For three days at the end of May, two dozen seventh-grade scholars from three Success Academy middle schools — Harlem East, Harlem West, and Harlem Central — traveled to Oyster Bay, L.I., to study marine biology, ecosystems, winds, tides, and sailing at the Waterfront Center.
The scholars learned about different types of sea animals, and the natural and man-made forces that affect their life cycles. Every day, they went sailing, crewing small boats and — on the last day — a historic 40-foot sloop, the Christeen.
I think it surprised the scholars how much of what they were learning had to do with math. It surprised me, too – but as a teacher, I found it exciting for the scholars to see how a fun activity like sailing could have as its foundation the mathematical concepts and skills they had studied in school.
I found it exciting for the scholars to see how a fun activity like sailing could have as its foundation the mathematical concepts and skills they had studied in school.
At the Waterfront Center’s anemometer creation workshop, everything the scholars learned in middle school math was put to the test. Anemometers are devices that look sort of like pinwheels and measure wind speed. The faster the anemometer spins, the harder the wind is blowing. But how do you know what the speed is? The answer is calibration, using math conversions, ratios, rates, and proportions.
First, the scholars used a common household fan and an electronic anemometer, which was plugged into a smartphone, to get an accurate wind speed. Then, they built their own anemometers using paper cups, straws, push pins, and pencils, and tested them using the wind generated by the fan. They had to compare the speed of their anemometers against the real one, figure out the difference in performance, and calculate how to correct for the error in order to get an accurate reading on their own devices.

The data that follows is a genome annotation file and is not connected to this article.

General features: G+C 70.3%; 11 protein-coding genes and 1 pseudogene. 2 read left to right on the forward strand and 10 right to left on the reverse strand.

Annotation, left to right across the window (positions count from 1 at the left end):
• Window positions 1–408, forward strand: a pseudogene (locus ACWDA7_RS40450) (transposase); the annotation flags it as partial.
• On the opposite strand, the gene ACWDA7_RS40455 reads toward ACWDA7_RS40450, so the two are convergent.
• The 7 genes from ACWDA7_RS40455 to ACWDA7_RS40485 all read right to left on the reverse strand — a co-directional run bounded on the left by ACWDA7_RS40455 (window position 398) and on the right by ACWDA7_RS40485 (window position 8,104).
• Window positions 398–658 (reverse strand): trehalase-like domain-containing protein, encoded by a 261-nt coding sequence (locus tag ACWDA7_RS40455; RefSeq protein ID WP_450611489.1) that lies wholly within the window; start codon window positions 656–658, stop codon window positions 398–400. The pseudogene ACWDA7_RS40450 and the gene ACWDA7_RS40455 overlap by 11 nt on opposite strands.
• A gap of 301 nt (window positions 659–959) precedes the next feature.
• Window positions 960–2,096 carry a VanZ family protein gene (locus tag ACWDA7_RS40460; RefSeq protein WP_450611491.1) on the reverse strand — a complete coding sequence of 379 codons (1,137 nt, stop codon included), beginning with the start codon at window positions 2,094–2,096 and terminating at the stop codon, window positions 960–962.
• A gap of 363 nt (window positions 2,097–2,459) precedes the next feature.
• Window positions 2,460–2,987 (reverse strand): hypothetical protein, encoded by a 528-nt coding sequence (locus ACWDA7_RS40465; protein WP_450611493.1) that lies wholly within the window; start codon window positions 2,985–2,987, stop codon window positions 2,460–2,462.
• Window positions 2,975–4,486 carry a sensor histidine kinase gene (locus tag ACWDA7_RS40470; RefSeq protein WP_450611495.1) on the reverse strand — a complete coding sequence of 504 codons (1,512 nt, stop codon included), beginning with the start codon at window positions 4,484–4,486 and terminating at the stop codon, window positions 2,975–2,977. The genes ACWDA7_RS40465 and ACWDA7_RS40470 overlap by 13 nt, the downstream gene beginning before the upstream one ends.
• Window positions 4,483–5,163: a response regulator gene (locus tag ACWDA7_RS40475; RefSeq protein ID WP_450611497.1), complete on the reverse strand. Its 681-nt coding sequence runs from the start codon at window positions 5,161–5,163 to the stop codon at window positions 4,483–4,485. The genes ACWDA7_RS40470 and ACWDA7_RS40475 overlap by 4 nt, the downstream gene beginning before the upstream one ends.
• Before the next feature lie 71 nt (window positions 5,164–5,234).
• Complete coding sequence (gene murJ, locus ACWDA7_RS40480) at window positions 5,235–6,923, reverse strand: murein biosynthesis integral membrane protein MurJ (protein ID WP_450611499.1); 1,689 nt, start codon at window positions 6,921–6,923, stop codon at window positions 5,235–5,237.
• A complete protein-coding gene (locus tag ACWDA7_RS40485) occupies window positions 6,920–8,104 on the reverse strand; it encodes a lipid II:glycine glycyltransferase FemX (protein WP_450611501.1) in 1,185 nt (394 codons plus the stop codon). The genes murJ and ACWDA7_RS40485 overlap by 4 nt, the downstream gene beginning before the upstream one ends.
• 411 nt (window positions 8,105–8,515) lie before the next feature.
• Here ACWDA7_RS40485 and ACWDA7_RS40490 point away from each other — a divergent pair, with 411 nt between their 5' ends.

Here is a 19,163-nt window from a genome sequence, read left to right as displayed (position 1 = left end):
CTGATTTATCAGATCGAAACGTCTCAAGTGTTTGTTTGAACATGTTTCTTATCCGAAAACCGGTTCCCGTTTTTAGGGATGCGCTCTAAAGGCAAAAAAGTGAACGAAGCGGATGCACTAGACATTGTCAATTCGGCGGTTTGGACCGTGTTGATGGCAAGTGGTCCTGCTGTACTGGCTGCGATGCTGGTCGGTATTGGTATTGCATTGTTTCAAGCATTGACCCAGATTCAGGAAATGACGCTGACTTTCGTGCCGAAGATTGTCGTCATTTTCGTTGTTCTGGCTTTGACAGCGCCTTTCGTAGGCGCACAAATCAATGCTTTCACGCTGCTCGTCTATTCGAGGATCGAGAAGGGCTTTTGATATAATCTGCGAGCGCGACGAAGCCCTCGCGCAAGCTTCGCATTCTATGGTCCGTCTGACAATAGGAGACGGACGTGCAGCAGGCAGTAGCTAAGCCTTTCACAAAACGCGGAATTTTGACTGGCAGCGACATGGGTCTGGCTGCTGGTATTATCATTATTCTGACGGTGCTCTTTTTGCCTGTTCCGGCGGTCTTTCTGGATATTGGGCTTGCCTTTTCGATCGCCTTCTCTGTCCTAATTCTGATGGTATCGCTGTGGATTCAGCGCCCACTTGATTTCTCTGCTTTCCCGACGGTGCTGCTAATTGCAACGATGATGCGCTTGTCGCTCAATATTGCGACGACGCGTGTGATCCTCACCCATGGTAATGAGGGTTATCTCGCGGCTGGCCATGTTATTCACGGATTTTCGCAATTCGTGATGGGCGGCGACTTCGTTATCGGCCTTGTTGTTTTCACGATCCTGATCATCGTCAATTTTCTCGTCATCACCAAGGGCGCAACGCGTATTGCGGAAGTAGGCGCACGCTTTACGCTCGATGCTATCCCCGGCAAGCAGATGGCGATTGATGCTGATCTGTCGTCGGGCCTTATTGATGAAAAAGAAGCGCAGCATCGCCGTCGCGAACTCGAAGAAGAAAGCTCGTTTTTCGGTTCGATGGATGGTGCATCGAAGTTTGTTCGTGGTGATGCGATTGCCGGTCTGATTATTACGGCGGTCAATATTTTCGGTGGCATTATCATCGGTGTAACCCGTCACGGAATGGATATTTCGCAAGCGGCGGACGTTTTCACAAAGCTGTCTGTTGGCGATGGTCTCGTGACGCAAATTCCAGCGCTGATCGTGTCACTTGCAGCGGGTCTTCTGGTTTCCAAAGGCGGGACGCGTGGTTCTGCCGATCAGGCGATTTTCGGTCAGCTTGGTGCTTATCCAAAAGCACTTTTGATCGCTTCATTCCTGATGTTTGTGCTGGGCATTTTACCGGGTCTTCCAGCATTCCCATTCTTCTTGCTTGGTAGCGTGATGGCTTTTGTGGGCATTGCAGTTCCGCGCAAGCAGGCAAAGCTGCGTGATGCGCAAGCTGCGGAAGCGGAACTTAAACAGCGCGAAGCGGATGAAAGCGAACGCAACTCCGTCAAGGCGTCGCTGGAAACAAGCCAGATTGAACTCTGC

Because wind speed is measured in knots, or nautical miles per hour, they had to learn how to convert that number to the more familiar measurement of (statute) miles per hour.
The scholars also studied the cardinal directions, which not only have names – north, south, east, and west – but numbers as well. North is 360 degrees; south is 180; east is 90 degrees, and west is 270. In a sailboat, navigation involves choosing a numerical heading, identifying the wind speed and direction, and calculating how to set the sail in order to maneuver the boat where the captain wants to go.
The scholars practiced on the small boats, learning how to position the sail at the proper angle to the wind to make the boat move while keeping it under control. One exercise involved heeling the boat to the lean point: making it tip sideways, so close to water that the scholars could put their hands in the bay. They also steered using the tiller, compensating for both the wind and the direction of the currents and tides.
The scholars got to put all their skills into practice aboard the Christeen. It took all their combined strength to pull the ropes and raise the mainsail when Capt. Pete Macandrew called, “Ready on peak halyard? Ready on throat halyard? Haul all!”
After the sails were set and the Christeen was cutting cleanly through the water, Capt. Macandrew asked, “What point of sail are we?” Every scholar knew the answer: “Close hauled sail,” meaning the sail was positioned close to the direction of the wind. Seventh-grader Jordan Burt even stood facing the wind with his arms stretched out in front of him to better find where the wind was coming from.
That was math in action – and the scholars loved it.